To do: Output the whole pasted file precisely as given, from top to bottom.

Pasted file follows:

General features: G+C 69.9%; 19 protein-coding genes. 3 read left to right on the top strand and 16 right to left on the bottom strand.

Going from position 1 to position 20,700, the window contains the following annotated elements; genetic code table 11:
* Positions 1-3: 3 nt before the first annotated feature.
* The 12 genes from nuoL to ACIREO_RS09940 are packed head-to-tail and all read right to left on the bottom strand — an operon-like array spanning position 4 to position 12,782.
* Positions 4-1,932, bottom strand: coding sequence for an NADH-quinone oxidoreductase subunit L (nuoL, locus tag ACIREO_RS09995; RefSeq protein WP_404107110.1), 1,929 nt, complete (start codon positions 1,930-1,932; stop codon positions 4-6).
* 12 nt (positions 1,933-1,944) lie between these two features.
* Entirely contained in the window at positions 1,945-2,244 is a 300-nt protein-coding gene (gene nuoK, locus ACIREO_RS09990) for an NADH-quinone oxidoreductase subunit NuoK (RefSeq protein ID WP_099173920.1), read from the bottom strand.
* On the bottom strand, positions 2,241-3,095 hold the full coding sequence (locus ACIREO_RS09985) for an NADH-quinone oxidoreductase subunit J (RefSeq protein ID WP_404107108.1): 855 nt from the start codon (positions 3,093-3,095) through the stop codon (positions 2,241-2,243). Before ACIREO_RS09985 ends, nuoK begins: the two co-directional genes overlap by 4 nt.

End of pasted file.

General features: G+C 69.9%; 19 protein-coding genes. 3 read left to right on the top strand and 16 right to left on the bottom strand.

Going from position 1 to position 20,700, the window contains the following annotated elements; genetic code table 11:
* Positions 1-3: 3 nt before the first annotated feature.
* The 12 genes from nuoL to ACIREO_RS09940 are packed head-to-tail and all read right to left on the bottom strand — an operon-like array spanning position 4 to position 12,782.
* Positions 4-1,932, bottom strand: coding sequence for an NADH-quinone oxidoreductase subunit L (nuoL, locus tag ACIREO_RS09995; RefSeq protein WP_404107110.1), 1,929 nt, complete (start codon positions 1,930-1,932; stop codon positions 4-6).
* 12 nt (positions 1,933-1,944) lie between these two features.
* Entirely contained in the window at positions 1,945-2,244 is a 300-nt protein-coding gene (gene nuoK, locus ACIREO_RS09990) for an NADH-quinone oxidoreductase subunit NuoK (RefSeq protein ID WP_099173920.1), read from the bottom strand.
* On the bottom strand, positions 2,241-3,095 hold the full coding sequence (locus ACIREO_RS09985) for an NADH-quinone oxidoreductase subunit J (RefSeq protein ID WP_404107108.1): 855 nt from the start codon (positions 3,093-3,095) through the stop codon (positions 2,241-2,243). Before ACIREO_RS09985 ends, nuoK begins: the two co-directional genes overlap by 4 nt.